N.Y. state seeks $370 million fine against Donald Trump — and lifetime ban from commercial real estate

N.Y. state seeks $370 million fine against Donald Trump — and lifetime ban from commercial real estate

New York Attorney General Letitia James asked a Manhattan judge on Friday for a bigger penalty — $370 million — alongside harsh sanctions against Republican former president Donald Trump and his real-estate business.

In a court filing that followed a tumultuous civil fraud trial in New York City that began in October, James asked Judge Arthur Engoron for a larger fine than initially proposed, a statewide permanent ban for Trump from the commercial real-estate industry, and an at least five-year industry ban for Eric Trump and Donald Trump Jr.

James said in the Friday filing that Trump and his top executives “reaped hundreds of millions of dollars in ill-gotten gains through their unlawful conduct.”

The attorney general’s office previously wanted Trump fined $250 million, among other sanctions.

Engoron ruled before the trial that Trump and other defendants had engaged in fraud. The purpose of the trial has been to determine punishments, along with the adjudication of additional claims by James, including conspiracy, insurance fraud and business-record falsification.

Trump has denied the allegations and called James’s case against him “baseless.” A Trump Organization spokeswoman on Friday disputed the fraud claims, calling the proposed fine and sanctions “extraordinary” and “unprecedented” and “in a continued pursuit of her own political agenda,” in emailed comments to MarketWatch.

If James’s case is proven, it would be a stunning reversal of fortune for Trump in New York, his hometown until he decamped for Florida following his loss to Democrat Joe Biden in the 2020 presidential election. The city, of course, was the hotbed for Trump’s expansion of his father’s less glamorous apartment rental business, Trump’s rise as a tabloid and then TV personality, and his political career.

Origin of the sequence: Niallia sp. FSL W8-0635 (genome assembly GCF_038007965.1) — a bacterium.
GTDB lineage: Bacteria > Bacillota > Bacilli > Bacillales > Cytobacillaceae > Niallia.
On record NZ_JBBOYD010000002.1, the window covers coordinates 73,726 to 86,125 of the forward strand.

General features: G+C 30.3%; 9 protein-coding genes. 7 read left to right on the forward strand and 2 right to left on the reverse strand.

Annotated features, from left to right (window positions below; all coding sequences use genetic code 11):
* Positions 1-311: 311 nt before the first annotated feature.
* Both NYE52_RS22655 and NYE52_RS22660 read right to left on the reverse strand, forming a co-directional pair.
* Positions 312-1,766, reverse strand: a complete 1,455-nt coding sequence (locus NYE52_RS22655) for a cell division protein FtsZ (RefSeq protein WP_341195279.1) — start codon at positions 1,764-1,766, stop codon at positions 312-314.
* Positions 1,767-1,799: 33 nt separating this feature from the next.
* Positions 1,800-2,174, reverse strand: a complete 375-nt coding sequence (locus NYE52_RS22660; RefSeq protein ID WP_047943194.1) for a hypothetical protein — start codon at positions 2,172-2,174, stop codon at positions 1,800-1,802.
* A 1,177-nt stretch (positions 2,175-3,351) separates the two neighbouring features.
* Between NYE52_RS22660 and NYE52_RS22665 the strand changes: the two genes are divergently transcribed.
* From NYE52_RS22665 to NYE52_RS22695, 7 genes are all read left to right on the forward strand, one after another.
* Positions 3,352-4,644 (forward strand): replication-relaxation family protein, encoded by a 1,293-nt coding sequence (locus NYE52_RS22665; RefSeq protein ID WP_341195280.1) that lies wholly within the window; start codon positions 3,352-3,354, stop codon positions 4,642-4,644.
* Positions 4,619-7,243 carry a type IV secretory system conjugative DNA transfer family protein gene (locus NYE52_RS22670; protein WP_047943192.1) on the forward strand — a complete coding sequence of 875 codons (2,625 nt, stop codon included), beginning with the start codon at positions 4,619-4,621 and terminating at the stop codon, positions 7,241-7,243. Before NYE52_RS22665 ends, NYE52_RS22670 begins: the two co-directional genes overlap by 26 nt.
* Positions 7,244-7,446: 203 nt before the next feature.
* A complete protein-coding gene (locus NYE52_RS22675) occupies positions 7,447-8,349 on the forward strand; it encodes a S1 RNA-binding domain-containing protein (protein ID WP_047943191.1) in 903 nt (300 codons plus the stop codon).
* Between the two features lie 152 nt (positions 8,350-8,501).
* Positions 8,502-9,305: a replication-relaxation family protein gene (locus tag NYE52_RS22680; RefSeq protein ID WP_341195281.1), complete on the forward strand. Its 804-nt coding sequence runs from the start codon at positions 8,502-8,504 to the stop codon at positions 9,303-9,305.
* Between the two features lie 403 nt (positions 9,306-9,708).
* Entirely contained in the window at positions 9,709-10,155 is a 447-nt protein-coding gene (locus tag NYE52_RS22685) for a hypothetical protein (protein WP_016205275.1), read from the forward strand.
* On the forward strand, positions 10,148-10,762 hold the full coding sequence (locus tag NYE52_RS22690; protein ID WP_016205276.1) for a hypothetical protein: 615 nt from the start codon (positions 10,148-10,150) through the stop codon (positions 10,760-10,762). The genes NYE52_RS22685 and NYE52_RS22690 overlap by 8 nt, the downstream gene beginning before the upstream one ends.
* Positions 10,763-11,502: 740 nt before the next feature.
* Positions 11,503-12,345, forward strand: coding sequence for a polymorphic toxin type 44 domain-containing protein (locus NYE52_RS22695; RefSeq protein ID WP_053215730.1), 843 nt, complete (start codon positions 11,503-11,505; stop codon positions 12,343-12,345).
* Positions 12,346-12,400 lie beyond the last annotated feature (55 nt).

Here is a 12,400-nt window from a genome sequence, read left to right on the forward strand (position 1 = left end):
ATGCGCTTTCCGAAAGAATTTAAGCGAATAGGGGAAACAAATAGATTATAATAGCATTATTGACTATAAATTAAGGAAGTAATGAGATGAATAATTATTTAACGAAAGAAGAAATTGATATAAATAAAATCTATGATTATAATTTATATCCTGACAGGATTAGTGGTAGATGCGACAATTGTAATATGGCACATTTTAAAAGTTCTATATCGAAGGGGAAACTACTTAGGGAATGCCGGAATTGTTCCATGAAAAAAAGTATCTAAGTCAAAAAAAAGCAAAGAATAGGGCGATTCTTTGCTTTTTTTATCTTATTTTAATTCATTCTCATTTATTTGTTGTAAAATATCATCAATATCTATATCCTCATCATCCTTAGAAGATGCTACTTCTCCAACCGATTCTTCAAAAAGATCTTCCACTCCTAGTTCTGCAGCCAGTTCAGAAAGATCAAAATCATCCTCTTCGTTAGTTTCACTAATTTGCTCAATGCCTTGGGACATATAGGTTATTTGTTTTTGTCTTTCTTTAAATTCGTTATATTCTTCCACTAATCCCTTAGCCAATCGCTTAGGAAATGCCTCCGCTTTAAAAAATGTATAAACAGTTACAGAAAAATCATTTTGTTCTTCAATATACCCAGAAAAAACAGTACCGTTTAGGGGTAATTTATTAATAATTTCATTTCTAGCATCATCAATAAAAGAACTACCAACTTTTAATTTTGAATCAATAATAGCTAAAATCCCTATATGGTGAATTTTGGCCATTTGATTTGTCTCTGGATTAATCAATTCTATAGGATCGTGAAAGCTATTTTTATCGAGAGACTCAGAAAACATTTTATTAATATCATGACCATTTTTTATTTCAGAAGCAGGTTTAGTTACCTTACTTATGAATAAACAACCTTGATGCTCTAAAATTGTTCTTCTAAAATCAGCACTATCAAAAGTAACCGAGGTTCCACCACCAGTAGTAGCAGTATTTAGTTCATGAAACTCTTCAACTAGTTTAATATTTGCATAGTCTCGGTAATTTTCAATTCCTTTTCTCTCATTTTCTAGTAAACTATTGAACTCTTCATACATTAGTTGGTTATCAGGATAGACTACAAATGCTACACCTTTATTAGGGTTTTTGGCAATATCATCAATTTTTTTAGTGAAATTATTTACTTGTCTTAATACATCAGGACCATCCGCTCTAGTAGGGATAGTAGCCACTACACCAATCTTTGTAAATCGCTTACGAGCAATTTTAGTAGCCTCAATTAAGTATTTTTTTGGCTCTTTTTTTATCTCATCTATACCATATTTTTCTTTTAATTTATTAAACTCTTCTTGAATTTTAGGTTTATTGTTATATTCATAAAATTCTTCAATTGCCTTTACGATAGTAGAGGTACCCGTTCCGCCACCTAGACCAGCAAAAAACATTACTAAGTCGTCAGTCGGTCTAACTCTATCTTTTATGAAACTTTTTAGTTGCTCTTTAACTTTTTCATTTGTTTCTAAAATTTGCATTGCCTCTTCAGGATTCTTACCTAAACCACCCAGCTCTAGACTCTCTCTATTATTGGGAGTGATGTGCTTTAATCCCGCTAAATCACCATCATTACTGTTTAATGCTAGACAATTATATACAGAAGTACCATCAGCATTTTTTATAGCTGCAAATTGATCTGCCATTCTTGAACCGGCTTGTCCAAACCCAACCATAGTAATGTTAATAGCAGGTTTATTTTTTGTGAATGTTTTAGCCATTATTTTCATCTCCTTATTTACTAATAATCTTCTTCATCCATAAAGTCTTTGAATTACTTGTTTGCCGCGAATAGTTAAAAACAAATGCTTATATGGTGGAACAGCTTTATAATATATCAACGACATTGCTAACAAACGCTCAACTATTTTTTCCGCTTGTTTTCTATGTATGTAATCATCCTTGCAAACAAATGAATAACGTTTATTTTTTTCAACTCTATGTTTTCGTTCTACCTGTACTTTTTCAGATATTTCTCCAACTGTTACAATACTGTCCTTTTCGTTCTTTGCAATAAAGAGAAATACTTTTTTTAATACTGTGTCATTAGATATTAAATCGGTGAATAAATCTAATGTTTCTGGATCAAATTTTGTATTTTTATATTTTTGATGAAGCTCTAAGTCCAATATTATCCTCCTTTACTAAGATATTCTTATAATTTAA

Trump is currently the overwhelming favorite to win the Republican nomination for another run at the White House, according to national polls.

On Friday, James, a Democrat, repeated an earlier claim that Trump and other high-level executives at the Trump Organization committed “persistent” and “repeated” business fraud by inflating the former president’s personal wealth over roughly the past decade, including while Trump served as president.

Also see: Trump’s businesses got $7.8 million from 20 countries when he was president: report

“We have done nothing wrong and will continue to fight to protect our good name, our company and its valued employees,” the Trump Organization spokeswoman said.

The civil fraud case seeks to show that the value of much of Trump’s prized real estate was inflated between 2011 and 2021, resulting in more favorable terms on loans than otherwise would have been available.

Property valuations under scrutiny in the case included those on 40 Wall St., the Trump International Hotel and Tower in Chicago, and the Trump International Hotel in Washington, D.C., which was sold at an estimated profit of $100 million in May 2022, a year after Trump had left the White House.

Last year, Mazars, the Trump Organization’s longstanding accounting firm, quit, saying Trump financials from 2011 to 2020 should no longer be relied upon.

The next major step in the case is closing arguments, which are scheduled for Jan. 11.

Read on: Donald Trump tightens grip on landmark Manhattan skyscraper at center of New York court case

Mike Murphy contributed.